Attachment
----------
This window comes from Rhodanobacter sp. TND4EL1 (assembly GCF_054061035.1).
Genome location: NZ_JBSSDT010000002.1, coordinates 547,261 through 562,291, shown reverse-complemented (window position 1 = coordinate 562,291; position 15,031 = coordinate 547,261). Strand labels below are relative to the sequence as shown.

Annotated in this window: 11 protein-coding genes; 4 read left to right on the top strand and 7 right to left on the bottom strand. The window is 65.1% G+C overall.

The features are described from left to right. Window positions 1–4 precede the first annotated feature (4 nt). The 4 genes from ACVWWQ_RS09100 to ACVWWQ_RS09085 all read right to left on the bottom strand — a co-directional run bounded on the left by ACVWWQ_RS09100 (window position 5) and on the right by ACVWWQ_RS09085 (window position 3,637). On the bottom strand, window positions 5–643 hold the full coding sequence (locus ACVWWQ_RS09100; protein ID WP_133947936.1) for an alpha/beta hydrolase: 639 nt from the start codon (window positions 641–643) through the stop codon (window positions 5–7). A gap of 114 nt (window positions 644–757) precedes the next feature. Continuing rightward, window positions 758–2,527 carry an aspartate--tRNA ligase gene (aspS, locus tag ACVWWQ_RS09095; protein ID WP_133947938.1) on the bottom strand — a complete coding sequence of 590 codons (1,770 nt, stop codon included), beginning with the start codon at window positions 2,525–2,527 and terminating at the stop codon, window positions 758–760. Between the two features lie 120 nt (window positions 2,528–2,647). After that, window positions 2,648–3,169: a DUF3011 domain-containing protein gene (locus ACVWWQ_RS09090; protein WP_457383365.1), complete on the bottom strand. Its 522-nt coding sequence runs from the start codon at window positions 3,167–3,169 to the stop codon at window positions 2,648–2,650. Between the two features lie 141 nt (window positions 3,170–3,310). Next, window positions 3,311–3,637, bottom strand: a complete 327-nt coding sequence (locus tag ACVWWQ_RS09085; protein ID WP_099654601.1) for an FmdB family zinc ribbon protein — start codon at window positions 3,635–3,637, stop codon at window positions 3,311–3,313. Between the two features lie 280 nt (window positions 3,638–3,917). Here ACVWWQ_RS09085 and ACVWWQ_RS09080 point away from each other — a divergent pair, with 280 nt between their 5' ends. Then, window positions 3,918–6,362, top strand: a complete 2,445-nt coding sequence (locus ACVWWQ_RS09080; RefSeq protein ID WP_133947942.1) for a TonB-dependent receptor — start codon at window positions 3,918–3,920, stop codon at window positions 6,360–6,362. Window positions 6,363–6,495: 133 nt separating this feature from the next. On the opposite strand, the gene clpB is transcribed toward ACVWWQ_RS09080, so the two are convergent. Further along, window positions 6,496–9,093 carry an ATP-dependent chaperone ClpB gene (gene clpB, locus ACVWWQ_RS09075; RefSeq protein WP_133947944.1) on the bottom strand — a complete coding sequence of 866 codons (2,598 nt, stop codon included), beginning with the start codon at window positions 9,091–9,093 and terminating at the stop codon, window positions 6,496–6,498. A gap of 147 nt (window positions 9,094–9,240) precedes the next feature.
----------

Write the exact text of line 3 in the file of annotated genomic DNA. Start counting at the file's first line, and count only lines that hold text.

Annotated in this window: 11 protein-coding genes; 4 read left to right on the top strand and 7 right to left on the bottom strand. The window is 65.1% G+C overall.